Nienaber isn’t one to subscribe to focusing on the negative, and believes you move on after a loss and get better, rather than agonising over something that could have been.

It is understandable that there have been some criticism after Leinster lost their third consecutive Champions Cup final, and their fourth in six years with much of it being misdirected to Leinster’s defence coach because of the perceived lack of attack in the side.

Nienaber, who was head coach when the Springboks won the 2023 Rugby World Cup and assistant coach with the 2019 victory, believes the only thing Leinster can do is to now focus on their Vodacom United Rugby Championship campaign and bounce back stronger against Connacht in their final league match this coming Friday. 

Leinster are in third spot on the log after leading for most of the season, and lost ground on their recent tour of South Africa, where they lost both games after fielding a young side with their first choice players preparing for the Champions’ Cup semi-finals and finals.

With the log that could reshuffle to leave them anywhere between first and fourth after this round, Nienaber wants them to bounce back strongly. But talk of mental scarring is something he dismissed outright.

“I can’t think that it would because you work, you get into a final and sometimes you win them and sometimes you lose them, and it is what it is,” said Nienaber.

“Does it build up a question of a mental scar? I don’t know, and my personal take is when the past comes knocking on the door don’t even open it because the past has nothing new to tell you anyway.

“It’s going to tell you that you lost a previous final and it’s got no bearing on what happens tomorrow or the day after. The past is the past and it’s done.

“So I would hope that it wouldn’t leave a scar because it doesn’t. I mean the fact that you had a good game in a World Cup final in 2019 doesn’t mean you’re going to have a good World Cup final in 2023, it’s got nothing to do with it. You have to perform.

“So me personally, I don’t see that and I’d tell that to the players. If the past comes knocking don’t open the door because it’s got nothing new to tell you anyway.”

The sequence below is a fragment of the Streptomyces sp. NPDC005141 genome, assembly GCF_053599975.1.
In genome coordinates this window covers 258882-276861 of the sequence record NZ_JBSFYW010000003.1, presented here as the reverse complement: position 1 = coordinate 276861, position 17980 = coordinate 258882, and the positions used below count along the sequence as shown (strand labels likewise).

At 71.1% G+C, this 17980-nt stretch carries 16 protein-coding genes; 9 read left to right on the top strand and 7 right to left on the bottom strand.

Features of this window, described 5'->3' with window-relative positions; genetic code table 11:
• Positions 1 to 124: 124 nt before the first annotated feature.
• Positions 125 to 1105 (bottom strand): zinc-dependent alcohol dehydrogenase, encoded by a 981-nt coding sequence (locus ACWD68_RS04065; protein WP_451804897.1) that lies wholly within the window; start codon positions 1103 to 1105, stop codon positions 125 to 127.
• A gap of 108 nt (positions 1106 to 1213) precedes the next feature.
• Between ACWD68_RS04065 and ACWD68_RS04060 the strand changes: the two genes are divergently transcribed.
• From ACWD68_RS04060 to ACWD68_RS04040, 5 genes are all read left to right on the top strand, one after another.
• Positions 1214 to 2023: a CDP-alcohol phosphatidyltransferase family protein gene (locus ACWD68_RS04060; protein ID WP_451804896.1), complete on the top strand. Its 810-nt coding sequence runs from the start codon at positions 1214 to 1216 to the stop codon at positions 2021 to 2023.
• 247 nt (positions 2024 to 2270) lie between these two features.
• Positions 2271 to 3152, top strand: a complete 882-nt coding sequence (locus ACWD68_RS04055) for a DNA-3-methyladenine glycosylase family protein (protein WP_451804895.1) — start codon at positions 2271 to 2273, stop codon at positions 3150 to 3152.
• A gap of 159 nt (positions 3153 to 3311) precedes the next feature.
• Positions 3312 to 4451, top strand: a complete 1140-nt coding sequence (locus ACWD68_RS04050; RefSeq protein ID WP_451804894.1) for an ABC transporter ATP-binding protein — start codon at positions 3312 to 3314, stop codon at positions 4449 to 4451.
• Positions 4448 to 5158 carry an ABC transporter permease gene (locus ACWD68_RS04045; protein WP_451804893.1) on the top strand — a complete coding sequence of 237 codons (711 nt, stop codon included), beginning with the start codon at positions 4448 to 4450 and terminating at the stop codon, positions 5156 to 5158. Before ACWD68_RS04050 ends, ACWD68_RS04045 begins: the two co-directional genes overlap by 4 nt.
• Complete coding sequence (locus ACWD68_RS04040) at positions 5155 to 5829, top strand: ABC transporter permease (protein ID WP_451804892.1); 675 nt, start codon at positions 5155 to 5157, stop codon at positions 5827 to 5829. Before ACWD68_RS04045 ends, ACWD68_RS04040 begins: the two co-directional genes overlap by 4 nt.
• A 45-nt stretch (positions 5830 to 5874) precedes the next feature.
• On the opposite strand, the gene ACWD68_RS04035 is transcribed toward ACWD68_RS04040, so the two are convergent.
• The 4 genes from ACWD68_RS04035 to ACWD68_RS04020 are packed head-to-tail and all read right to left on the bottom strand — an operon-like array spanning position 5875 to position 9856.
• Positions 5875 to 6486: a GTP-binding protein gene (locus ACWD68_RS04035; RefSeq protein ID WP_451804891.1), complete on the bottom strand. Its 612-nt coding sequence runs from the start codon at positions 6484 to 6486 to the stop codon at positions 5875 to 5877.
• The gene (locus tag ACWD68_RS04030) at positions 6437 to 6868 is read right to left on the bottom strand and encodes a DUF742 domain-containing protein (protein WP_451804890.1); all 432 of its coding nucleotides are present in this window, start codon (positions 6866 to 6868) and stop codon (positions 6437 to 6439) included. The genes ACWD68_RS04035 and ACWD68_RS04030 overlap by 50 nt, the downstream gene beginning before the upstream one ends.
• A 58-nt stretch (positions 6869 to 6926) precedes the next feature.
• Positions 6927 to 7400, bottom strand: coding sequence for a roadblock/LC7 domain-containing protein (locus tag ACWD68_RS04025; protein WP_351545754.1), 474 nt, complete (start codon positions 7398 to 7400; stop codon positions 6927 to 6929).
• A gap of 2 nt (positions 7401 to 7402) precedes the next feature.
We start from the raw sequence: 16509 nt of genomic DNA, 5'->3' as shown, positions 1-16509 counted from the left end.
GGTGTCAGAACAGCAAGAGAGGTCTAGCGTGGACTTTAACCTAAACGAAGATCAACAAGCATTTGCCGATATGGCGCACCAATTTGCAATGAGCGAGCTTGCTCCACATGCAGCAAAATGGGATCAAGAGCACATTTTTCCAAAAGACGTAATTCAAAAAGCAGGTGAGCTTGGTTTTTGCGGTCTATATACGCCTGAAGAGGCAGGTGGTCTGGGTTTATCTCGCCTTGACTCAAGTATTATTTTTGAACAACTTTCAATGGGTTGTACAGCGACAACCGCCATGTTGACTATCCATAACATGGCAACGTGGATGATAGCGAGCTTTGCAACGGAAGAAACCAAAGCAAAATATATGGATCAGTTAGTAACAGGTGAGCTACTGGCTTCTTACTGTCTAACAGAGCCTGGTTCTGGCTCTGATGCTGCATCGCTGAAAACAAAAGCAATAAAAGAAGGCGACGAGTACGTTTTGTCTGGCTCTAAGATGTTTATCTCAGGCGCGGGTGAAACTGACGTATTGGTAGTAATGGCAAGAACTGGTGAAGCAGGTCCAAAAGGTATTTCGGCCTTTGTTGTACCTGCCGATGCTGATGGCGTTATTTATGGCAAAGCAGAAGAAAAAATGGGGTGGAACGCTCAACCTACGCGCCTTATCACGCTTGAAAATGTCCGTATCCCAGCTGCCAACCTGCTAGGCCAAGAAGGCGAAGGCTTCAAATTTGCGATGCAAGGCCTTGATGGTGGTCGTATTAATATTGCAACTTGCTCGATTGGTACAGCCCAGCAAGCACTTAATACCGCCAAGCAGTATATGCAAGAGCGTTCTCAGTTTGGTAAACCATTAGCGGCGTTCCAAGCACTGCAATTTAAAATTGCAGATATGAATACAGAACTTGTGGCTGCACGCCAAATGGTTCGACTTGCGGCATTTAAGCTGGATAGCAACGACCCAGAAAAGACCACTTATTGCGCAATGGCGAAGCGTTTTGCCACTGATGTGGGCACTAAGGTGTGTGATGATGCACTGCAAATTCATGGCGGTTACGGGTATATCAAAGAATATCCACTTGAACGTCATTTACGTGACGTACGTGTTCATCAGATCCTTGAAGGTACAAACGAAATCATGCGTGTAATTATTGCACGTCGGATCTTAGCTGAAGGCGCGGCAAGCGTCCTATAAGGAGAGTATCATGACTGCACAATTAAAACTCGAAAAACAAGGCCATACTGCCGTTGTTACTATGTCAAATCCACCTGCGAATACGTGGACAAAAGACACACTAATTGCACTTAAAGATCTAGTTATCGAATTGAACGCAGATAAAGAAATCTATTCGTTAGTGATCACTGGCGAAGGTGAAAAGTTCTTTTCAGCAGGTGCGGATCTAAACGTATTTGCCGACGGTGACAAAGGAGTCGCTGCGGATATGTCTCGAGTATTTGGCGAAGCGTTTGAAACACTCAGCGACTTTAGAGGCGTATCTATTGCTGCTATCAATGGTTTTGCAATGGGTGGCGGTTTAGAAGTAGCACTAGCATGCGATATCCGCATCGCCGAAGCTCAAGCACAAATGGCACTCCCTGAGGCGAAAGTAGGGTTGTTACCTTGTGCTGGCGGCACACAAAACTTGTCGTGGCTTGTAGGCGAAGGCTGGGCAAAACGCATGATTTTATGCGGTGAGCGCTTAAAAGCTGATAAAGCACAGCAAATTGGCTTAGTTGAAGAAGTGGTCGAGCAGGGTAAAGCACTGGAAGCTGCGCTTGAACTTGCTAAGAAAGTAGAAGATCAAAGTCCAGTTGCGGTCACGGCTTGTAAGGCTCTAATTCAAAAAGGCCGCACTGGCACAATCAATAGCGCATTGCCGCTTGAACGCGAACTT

That no-nonsense approach has served the Springboks well and Nienaber will be looking to instill it this week as Leinster regroup for the Vodacom URC. And as he says, only an unemotional look at how they lost the final will suffice rather than what should have been.

"You try and look at it as unemotional as possible," said Nienaber.

"There’s probably three things that stand out as the glaring issues. The first one is, did you win the game? No. That’s the biggest thing and the most important one. Then the second one I would say was our discipline - but not necessarily discipline as in giving penalties away.

"I think we probably were a little bit more disciplined than they were in terms of penalty count but discipline in terms of keeping continuity with ball in hand. We gave too many turnovers away, so that’s what I mean by discipline.

"And then the third is continuity, our breakdown - and there credit should probably go to Toulouse and how they slowed our ball down, so we struggled to generate consistent quick ball, especially when we got into their 22."

Facing the criticism of Leinster concentrating too much on defence head on, Nienaber dismissed this, saying the team had prepared as they always had for the final.

"When I got here, I thought there was two ways of doing things," he said.

"You can come in and say, 'I prefer the week to flow like this, because it worked when I was with the Springboks, this is how the week-flow went, in terms of sessions, kicking game, defence, attack'.

"Or, I just slot in with how the flow went within Leinster. I chose to go that route, because I always knew how it worked with the Boks and previous teams I was involved in, but I thought to change it mid-season, for me, for the whole team to change for one guy coming in, it didn't make sense.

"Literally, I came into the workflow of the week, and the lads would just say, 'This is normally where we have a block for defence, and the defence that we addressed here was defence from scrums, or defence from lineouts, or defence from kick-chase, or general defence'.

"The lads literally just gave me slots of where they would normally address defence. I just went into that. I just slotted in with the programme, as it was."